And that’s the heart of Problem Solution Fit.
Note: You may not relate to your product concept as solving a known problem. Alright. Consider it in terms of value-based outcomes instead. Rather than ‘Problem Solution Fit’ try ‘Opportunity-Value Fit’. But if there really isn’t a Job To Be Done, achieving Product Market Fit is highly unlikely — because creating a new market that has no appreciation for an innovation, is not a legitimate commercially viable opportunity for a startup. Not until the market develops, which may take years.
It can take a while to achieve Problem Solution Fit. And even longer to achieve Product Market Fit.
Pursuing these distinct phases is the best way to mitigate risk by managing cost and validating each stage of R&D as a gated process towards further investment:
- Fully explore customer scenarios to uncover the Jobs To Be Done.
- Develop Minimum Viable Prototypes as early as possible to help iterate the value proposition (this could include ‘smoke tests’ which mimics sales for a product that doesn’t yet exist — topic for another time).
- Pursue Product Market Fit (high risk high cost) only after establishing Problem Solution Fit (low risk low cost).
As a Founder, give yourself and your team the permission, time and space to truly, deeply, and genuinely explore potential customer contexts. Emphasise digging over pitching.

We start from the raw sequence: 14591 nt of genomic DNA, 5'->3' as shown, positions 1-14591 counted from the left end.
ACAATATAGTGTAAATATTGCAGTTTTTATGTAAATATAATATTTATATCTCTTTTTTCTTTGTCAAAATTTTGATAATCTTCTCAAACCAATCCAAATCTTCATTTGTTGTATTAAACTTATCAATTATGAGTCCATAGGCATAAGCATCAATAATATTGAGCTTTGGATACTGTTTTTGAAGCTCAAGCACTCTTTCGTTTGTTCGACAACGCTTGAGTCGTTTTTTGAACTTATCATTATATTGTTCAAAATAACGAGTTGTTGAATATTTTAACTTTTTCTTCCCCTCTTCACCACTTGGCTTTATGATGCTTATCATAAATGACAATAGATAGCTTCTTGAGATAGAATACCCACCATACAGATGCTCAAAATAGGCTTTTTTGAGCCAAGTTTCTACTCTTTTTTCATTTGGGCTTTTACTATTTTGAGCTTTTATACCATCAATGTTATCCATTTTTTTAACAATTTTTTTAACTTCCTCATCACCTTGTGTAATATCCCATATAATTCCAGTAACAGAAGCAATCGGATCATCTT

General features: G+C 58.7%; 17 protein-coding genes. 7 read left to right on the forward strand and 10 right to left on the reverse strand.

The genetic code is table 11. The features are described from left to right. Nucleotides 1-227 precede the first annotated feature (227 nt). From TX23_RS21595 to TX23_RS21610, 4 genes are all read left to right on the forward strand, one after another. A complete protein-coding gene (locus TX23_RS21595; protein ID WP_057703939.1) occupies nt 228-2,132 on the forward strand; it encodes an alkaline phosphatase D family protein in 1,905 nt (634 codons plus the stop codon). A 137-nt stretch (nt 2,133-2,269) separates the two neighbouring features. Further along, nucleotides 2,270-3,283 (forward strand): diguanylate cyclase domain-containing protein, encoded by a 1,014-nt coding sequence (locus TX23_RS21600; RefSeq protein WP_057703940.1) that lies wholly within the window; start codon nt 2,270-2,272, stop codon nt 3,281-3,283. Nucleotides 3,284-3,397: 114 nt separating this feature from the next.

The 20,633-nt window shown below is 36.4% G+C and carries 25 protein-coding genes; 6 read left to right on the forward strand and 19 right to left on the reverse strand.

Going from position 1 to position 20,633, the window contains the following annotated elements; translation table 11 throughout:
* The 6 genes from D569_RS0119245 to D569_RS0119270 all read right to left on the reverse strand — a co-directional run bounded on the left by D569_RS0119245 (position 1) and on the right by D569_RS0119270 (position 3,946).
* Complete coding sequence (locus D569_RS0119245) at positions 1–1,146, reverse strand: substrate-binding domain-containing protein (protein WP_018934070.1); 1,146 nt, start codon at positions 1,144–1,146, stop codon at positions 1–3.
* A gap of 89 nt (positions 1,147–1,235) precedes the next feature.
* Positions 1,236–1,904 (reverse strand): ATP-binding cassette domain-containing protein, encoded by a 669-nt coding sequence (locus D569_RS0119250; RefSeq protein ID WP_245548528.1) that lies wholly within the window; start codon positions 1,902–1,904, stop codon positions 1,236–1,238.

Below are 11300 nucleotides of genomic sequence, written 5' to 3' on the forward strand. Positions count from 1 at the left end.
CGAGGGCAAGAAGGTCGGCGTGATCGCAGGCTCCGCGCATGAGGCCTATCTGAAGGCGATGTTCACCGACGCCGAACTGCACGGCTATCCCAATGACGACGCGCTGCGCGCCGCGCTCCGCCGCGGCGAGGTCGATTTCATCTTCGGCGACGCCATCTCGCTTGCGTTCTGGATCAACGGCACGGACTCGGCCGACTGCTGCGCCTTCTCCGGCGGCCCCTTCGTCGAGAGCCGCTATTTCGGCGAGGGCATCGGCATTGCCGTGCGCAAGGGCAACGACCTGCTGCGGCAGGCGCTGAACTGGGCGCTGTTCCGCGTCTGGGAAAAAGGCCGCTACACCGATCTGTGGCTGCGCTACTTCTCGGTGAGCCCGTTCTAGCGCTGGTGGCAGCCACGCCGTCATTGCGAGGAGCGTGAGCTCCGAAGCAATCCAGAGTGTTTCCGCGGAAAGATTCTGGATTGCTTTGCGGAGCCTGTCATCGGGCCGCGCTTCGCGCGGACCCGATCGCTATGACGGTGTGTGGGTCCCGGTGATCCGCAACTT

Start by making an assumptions checklist and get honest about what you don’t know you don’t know.
Initiate a new customer discovery phase to collect and organise insights.
How to organize customer insights
Beyond a typical ‘persona’, try creating what I call a Customer Scenario Map (from the Cyclic Growth Framework):
Use this model for a team brainstorm. Identify knowledge gaps to explore. Question assumptions.
Here’s our ‘faster horse’ example:
It may require several dozen interviews with prospective customers to invalidate your model and iterate your value proposition. Somewhere in that soup of experience you can find ‘problem solution fit’ for your product concept.
Product Market Fit then comes within reach as you operationalise the learnings.
There are so many nuance details to this topic but this has already become a long article. Follow my blog for more.
- Previous article: Deadly Sins of Blockchain Business — And Product Planning for Open Platform Business Models (with or without crypto)
- Y Combinator Interview with Peter Reinhard [https://blog.ycombinator.com/peter-reinhardt-on-finding-product-market-fit-at-segment/]
- Video: Presentation at Stanford by Peter Reinhard “How to Find Product Market Fit “ [https://www.youtube.com/watch?v=\_6pl5GG8RQ4]